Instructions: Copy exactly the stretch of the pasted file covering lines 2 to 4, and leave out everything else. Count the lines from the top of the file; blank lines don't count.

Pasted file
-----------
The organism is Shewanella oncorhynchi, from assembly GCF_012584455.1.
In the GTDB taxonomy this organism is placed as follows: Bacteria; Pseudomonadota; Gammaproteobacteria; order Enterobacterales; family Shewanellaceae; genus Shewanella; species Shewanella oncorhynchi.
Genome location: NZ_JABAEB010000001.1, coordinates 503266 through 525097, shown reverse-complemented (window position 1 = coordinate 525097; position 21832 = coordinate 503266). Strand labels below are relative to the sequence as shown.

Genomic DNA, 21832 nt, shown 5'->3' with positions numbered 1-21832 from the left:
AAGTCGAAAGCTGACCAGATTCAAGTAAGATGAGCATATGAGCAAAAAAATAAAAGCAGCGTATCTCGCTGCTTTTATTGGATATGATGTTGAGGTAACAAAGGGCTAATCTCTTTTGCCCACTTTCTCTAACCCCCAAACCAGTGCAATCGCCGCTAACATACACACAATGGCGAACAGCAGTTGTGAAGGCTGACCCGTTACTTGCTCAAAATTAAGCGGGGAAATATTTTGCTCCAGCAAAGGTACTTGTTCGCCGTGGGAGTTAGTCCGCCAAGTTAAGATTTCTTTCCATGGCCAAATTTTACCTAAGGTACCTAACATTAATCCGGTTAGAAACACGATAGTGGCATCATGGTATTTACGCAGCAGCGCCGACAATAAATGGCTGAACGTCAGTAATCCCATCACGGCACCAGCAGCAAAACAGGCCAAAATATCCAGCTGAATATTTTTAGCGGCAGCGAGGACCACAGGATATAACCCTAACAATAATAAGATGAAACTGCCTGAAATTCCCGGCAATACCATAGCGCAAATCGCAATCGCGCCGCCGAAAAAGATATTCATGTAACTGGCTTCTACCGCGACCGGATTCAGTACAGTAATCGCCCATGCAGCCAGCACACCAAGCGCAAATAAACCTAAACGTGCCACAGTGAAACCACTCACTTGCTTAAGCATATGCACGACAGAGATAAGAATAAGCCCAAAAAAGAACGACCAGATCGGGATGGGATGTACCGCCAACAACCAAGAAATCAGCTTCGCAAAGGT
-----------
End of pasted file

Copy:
In the GTDB taxonomy this organism is placed as follows: Bacteria; Pseudomonadota; Gammaproteobacteria; order Enterobacterales; family Shewanellaceae; genus Shewanella; species Shewanella oncorhynchi.
Genome location: NZ_JABAEB010000001.1, coordinates 503266 through 525097, shown reverse-complemented (window position 1 = coordinate 525097; position 21832 = coordinate 503266). Strand labels below are relative to the sequence as shown.

Genomic DNA, 21832 nt, shown 5'->3' with positions numbered 1-21832 from the left: